Tuesday, May 29, 2007

Post graduation message - find a job that you love

Written May 24. Posted later.
Not long ago I received an email from a colleague who worked with me in the Center for Teaching Excellence but then moved on the accept a higher paying position. I had written to express concern about a problem I encountered when doing business with the company she now works for. I called it to attention because I believe bad news is the most important news a manager needs to know and because in this case, I could offer a simple ‘fix’ that would solve the problem, please customers and save money. Her response saddened me. The problem was known, but would take at least a year to fix. I never recommend [my company] to my friends, she continued, “It has faced so many problems that turnover has been high. Most of those who remain are just discouraged.”

A few days later I was counseling a very intelligent young IT professional who had just been admitted to Law School. She was uncertain whether to enroll because so many lawyers, in mid career and afterwards seemed trapped and unhappy in their careers. I agreed. I have spoken with so many attorneys who feel the same. They have sought me out in their fifties because they were considering a career change. They were earning a big salary, but getting little satisfaction out of life.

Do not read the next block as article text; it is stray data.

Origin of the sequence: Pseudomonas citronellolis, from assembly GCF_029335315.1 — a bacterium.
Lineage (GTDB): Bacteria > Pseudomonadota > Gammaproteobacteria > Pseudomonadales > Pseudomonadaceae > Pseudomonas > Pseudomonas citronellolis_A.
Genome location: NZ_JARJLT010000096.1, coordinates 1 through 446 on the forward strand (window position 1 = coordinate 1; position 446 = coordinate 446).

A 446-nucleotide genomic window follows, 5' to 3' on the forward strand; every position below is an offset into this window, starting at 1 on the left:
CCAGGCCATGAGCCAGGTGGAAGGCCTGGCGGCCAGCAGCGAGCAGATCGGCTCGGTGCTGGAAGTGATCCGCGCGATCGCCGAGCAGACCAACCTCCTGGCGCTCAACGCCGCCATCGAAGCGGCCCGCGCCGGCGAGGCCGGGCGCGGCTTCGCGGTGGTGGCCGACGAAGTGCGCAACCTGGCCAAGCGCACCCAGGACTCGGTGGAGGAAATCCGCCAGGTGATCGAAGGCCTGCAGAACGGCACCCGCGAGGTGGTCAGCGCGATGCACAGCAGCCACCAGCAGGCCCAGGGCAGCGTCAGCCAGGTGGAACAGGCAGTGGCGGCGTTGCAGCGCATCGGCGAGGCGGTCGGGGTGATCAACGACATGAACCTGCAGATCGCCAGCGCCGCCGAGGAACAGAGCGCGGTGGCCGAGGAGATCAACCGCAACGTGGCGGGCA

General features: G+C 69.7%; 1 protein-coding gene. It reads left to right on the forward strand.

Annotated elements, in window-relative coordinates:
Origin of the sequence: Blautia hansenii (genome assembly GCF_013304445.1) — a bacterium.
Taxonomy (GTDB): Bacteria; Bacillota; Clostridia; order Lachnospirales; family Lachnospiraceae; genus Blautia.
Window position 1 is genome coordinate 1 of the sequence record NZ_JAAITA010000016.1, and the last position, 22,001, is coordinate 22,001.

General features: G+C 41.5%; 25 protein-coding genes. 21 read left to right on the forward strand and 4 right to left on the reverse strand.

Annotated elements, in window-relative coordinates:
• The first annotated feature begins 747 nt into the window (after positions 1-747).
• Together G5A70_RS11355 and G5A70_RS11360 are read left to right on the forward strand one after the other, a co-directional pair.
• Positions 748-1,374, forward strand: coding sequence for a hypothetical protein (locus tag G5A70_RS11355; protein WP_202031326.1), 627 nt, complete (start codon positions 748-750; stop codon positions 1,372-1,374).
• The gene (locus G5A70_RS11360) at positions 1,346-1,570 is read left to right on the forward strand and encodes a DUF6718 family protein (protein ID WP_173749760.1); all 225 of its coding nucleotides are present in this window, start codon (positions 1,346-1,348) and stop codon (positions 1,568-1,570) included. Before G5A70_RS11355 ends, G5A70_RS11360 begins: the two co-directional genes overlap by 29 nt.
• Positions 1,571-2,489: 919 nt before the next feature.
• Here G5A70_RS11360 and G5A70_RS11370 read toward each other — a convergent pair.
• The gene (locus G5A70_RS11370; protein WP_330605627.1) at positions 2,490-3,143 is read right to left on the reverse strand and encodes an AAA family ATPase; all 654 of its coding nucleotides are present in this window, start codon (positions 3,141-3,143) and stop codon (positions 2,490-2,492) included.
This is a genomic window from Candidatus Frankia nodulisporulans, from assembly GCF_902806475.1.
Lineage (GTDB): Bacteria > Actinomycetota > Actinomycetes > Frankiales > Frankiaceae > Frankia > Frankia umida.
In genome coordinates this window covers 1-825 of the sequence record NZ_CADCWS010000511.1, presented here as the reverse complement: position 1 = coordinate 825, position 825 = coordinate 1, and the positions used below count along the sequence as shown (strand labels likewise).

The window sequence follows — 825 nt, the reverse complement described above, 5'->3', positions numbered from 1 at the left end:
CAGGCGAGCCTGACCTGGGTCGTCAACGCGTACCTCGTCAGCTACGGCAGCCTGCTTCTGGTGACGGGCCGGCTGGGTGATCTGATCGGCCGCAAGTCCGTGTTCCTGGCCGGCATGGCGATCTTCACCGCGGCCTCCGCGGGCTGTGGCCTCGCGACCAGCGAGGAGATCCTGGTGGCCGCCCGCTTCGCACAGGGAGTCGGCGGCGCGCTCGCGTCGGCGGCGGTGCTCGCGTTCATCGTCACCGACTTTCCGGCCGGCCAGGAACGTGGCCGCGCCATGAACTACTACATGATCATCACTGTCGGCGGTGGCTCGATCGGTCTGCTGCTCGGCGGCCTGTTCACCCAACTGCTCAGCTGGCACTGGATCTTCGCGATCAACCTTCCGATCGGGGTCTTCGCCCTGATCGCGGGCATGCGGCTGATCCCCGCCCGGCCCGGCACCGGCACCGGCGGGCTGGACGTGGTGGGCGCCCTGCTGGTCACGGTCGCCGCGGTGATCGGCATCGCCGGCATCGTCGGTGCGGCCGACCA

Most human beings spend most of their lives at work. Not everyone has options but the young women and men with whom I mostly work, do. I can think of no more important decision for a young person that choosing work that is a calling rather than “just a job.” I taught my first university class in the fall of 1963. Most days, I am still eager to the office and engage with the work of American University. When I walk across our campus I am thankful – every day – for the privilege of a rewarding calling and such a beautiful setting in which to live and work.


Anonymous Anonymous said...

It seems to me there is an important assumption behind such a comment as 'I can think of no more important decision for a young person that choosing work that is a calling rather than “just a job.”'. I think when one's mindset is that happiness is dependent on a job, a happy career is a good choice. However, another approach is to reject society's pressure to make one's job so intimately tied to one's happiness. Once this is realized, a job can be a just a job --a resource by which to live a happy life.

At the very least, these arguments, your point and mine, are the struggles that drift through my mind as I begin my post-undergraduate life. :)

6:17 AM  

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